While walking the narrow lanes surrounding our property during in the daylight , I am as open to the infinite as when standing under a starlit sky unencumbered by the light pollution of civilization. For in the minuteness of nature there is as much mystery as in the vastness of space, as much wonder as can be found in a portrait of the Crab Nebula, and a close proximity that allows for investigation without the need for expensive tools designed for use only by experts. All I need for exploration is my cane and my imagination; for I am not seeking scientific fact, I am exploring side roads – all the side roads I can find, all the side roads I couldn’t see speeding by on my way to work, all the side roads that beckon to me from entrances hidden in forests, hedges, and grass, all the side roads revealed to me in the richness of the time I now have on my hands.

I have come to appreciate the curiosity and wisdom of Emerson and Thoreau, the value of personal exploration and discovery rather than routine travel along the constraining paths of scientific knowledge, the value of curiosity rather than the meek acceptance of conventional wisdom. I am not seeking to convince others of my own crackpot theories; I am seeking to appreciate, firsthand, the abundant and sometimes conflicting mysteries of life, of creation, of being, of the meaning of it all.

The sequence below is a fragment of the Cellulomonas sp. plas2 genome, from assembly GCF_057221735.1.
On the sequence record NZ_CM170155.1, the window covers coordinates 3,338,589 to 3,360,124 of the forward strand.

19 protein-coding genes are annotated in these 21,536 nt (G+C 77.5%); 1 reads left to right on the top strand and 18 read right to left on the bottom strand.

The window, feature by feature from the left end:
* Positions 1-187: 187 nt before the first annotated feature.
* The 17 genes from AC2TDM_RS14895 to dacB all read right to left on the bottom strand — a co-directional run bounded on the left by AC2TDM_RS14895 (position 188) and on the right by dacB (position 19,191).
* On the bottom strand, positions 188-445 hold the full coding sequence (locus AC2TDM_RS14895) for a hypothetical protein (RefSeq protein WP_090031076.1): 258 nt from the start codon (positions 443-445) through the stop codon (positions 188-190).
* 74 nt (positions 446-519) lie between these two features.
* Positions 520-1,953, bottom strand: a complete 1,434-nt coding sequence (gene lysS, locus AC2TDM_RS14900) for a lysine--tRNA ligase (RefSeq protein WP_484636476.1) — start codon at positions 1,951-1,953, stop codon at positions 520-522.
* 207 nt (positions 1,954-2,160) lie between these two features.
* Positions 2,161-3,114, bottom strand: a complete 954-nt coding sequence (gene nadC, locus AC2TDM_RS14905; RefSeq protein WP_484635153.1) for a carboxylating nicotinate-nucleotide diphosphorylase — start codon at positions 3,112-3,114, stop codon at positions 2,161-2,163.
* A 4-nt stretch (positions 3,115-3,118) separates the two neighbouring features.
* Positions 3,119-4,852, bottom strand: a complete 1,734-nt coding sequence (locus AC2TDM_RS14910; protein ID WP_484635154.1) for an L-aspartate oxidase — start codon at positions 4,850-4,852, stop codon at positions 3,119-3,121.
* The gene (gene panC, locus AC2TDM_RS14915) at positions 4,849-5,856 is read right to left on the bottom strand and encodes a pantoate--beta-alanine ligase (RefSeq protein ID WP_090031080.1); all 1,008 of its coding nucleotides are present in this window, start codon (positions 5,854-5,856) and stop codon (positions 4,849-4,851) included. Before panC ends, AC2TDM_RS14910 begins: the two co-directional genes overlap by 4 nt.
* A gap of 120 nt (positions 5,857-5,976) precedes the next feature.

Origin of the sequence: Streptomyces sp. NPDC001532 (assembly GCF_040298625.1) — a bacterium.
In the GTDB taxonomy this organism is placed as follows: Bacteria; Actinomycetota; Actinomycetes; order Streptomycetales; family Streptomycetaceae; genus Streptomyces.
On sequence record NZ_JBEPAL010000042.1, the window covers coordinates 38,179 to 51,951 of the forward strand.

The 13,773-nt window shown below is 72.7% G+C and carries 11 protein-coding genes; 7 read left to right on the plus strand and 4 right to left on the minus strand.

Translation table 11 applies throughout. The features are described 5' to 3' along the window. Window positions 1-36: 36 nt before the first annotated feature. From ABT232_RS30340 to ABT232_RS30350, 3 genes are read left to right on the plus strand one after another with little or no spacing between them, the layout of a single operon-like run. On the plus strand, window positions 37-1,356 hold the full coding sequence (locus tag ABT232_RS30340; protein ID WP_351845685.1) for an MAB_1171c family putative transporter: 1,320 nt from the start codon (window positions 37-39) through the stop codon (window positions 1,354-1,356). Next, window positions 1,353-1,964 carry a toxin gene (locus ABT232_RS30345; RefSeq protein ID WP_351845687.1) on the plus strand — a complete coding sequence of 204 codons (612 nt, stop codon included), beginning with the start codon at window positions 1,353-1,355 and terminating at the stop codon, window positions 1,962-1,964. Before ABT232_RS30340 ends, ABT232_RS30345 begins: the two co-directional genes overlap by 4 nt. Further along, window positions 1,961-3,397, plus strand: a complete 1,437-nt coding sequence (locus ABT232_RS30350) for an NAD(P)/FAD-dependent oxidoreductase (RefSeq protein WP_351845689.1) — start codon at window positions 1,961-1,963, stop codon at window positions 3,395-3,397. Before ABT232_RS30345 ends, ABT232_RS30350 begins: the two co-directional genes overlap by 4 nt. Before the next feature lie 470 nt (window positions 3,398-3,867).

In the time remaining to me, I am striving to appreciate the miniscule role I’ve played in time’s great stage play. For the tiny mysteries resident in the side roads I’ve discovered remind me that they, in their accumulation, are greater than all that humanity will ever become. We are nothing more than a recent sprig of life yet to prove itself, while they, in their accumulation, are the ancient strands of its web.

Who knows what I’ll find down each of these side roads other than the wonder and enjoyment of my clumsy searching. I know all too well what I’ve found down humanity’s side road, and I’ve had my fill of it. I am as ready as I was in my boyhood for something new, for more magic, for the lure of a likely leprechaun hidden somewhere in the reach of a newfound side road.

Thank god for the wisdom to appreciate the vastness of nearby horizons and for the help of canes that support and sustain my ability to engage in my search. I am all the richer for the experiences that these side roads provide, since life’s rarest jewels lie hidden there, free of the pollution of mainstream cliché – which is why the things mined there are so rich, so rare, so precious, so worthwhile of my endeavors.

Posted in 'Tis a Puzzlement, Our Place in the Firmament, Ponderings on the Meaning of Things | Leave a comment

Legitimate Thoughts and Prayers

In light of the onslaught of thoughts and prayers from people who do nothing whatever to halt gun violence, it occurred to me to consider who, if anyone, has a legitimate right to send them to victims and families killed, injured or otherwise damaged by mass shootings. After much thought, here is my list of those I consider to have earned an exclusive, legitimate right to send their thoughts and prayers in such circumstances. This list is for the Modern Era only (I hope and trust the reader can glean the reason for the capitalization on his or her own).